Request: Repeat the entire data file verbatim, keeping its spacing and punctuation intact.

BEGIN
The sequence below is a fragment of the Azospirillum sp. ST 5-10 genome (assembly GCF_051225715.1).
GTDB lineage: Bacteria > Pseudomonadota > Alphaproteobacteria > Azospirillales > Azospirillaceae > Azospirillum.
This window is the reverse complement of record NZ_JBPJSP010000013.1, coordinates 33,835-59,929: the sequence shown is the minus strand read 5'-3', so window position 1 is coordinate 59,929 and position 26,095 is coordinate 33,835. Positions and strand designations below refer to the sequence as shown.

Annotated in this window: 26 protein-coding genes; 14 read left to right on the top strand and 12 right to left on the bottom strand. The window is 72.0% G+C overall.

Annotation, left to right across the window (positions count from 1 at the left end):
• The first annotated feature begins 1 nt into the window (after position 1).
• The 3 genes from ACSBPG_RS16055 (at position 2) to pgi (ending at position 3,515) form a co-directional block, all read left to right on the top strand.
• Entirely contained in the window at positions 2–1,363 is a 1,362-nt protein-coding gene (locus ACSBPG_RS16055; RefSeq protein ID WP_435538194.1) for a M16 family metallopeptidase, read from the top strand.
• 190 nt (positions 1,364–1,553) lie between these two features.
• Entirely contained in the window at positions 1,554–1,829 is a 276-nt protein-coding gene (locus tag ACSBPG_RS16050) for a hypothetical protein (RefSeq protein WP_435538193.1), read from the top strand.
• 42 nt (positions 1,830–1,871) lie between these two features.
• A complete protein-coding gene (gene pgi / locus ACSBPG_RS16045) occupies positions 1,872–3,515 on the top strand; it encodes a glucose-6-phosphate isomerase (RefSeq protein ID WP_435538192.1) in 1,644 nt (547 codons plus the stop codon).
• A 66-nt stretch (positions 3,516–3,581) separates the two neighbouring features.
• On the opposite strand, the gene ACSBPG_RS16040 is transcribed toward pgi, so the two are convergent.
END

The sequence below is a fragment of the Azospirillum sp. ST 5-10 genome (assembly GCF_051225715.1).
GTDB lineage: Bacteria > Pseudomonadota > Alphaproteobacteria > Azospirillales > Azospirillaceae > Azospirillum.
This window is the reverse complement of record NZ_JBPJSP010000013.1, coordinates 33,835-59,929: the sequence shown is the minus strand read 5'-3', so window position 1 is coordinate 59,929 and position 26,095 is coordinate 33,835. Positions and strand designations below refer to the sequence as shown.

Annotated in this window: 26 protein-coding genes; 14 read left to right on the top strand and 12 right to left on the bottom strand. The window is 72.0% G+C overall.

Annotation, left to right across the window (positions count from 1 at the left end):
• The first annotated feature begins 1 nt into the window (after position 1).
• The 3 genes from ACSBPG_RS16055 (at position 2) to pgi (ending at position 3,515) form a co-directional block, all read left to right on the top strand.
• Entirely contained in the window at positions 2–1,363 is a 1,362-nt protein-coding gene (locus ACSBPG_RS16055; RefSeq protein ID WP_435538194.1) for a M16 family metallopeptidase, read from the top strand.
• 190 nt (positions 1,364–1,553) lie between these two features.
• Entirely contained in the window at positions 1,554–1,829 is a 276-nt protein-coding gene (locus tag ACSBPG_RS16050) for a hypothetical protein (RefSeq protein WP_435538193.1), read from the top strand.
• 42 nt (positions 1,830–1,871) lie between these two features.
• A complete protein-coding gene (gene pgi / locus ACSBPG_RS16045) occupies positions 1,872–3,515 on the top strand; it encodes a glucose-6-phosphate isomerase (RefSeq protein ID WP_435538192.1) in 1,644 nt (547 codons plus the stop codon).
• A 66-nt stretch (positions 3,516–3,581) separates the two neighbouring features.
• On the opposite strand, the gene ACSBPG_RS16040 is transcribed toward pgi, so the two are convergent.